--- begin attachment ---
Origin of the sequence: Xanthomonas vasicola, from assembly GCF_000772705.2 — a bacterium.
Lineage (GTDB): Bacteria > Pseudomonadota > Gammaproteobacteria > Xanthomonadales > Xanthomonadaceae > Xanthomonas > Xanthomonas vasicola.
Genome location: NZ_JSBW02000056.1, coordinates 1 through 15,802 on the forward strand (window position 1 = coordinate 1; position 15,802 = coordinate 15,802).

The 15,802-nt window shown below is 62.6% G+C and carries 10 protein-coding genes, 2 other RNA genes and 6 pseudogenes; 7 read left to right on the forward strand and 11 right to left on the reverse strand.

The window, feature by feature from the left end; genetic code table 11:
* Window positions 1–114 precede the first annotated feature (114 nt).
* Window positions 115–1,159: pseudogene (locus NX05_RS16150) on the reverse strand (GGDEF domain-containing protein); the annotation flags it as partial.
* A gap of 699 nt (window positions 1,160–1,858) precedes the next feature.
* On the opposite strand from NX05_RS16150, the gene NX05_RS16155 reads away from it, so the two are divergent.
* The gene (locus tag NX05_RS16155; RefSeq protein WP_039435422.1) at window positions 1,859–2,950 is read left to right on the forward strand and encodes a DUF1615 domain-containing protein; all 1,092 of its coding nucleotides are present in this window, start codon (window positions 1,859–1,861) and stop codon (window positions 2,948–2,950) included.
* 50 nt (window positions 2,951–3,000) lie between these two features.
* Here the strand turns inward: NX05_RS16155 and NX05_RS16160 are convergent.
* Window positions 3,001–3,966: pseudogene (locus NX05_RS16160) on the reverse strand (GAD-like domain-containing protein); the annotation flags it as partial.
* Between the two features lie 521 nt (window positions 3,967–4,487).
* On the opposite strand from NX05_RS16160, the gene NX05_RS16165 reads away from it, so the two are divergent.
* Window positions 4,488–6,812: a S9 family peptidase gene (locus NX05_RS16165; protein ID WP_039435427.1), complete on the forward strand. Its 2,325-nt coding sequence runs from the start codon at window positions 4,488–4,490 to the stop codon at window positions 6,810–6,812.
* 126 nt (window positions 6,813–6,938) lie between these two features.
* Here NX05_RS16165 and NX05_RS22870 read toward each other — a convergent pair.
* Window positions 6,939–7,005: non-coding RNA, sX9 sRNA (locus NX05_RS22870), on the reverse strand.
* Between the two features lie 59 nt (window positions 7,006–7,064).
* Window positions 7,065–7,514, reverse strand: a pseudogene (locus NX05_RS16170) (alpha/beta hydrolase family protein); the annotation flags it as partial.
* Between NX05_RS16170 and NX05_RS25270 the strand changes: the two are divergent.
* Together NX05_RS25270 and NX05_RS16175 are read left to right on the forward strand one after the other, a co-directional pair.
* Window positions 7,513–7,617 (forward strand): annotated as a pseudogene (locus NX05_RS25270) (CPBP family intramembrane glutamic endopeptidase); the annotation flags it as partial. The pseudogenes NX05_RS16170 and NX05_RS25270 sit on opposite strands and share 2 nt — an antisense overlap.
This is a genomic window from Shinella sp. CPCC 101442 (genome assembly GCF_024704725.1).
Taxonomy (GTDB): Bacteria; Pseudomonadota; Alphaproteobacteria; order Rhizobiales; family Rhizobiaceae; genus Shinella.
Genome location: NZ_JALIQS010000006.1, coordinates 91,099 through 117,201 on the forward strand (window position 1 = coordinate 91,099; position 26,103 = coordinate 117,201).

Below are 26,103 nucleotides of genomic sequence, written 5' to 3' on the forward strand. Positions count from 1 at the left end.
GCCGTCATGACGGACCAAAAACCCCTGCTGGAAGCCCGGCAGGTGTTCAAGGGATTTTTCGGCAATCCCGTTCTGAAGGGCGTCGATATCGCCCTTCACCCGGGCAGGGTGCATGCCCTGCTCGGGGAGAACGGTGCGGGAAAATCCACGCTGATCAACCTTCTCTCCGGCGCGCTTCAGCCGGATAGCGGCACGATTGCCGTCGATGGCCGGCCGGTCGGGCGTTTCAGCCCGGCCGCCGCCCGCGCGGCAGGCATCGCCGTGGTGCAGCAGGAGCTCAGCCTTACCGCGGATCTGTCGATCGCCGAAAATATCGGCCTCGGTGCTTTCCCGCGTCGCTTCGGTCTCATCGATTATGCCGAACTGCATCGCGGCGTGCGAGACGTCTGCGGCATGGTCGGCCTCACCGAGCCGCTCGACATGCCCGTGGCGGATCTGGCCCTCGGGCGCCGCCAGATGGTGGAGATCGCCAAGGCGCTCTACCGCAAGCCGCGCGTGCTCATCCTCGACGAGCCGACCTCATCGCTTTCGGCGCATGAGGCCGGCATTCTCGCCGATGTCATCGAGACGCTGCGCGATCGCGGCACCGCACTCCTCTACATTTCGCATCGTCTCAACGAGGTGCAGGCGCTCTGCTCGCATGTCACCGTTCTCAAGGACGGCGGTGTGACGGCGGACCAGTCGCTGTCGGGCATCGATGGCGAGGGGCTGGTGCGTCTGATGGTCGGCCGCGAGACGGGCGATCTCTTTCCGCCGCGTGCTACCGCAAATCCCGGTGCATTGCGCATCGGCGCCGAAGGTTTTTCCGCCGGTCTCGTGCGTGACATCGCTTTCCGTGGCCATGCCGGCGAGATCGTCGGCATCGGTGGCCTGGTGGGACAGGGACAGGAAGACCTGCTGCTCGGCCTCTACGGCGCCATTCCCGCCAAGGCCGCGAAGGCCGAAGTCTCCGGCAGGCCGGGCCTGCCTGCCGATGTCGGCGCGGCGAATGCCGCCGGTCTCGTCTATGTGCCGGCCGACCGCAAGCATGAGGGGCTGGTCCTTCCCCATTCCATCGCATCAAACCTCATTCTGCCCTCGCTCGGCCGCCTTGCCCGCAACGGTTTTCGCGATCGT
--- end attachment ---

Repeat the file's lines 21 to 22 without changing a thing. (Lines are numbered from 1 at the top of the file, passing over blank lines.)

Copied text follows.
* Window positions 7,065–7,514, reverse strand: a pseudogene (locus NX05_RS16170) (alpha/beta hydrolase family protein); the annotation flags it as partial.
* Between NX05_RS16170 and NX05_RS25270 the strand changes: the two are divergent.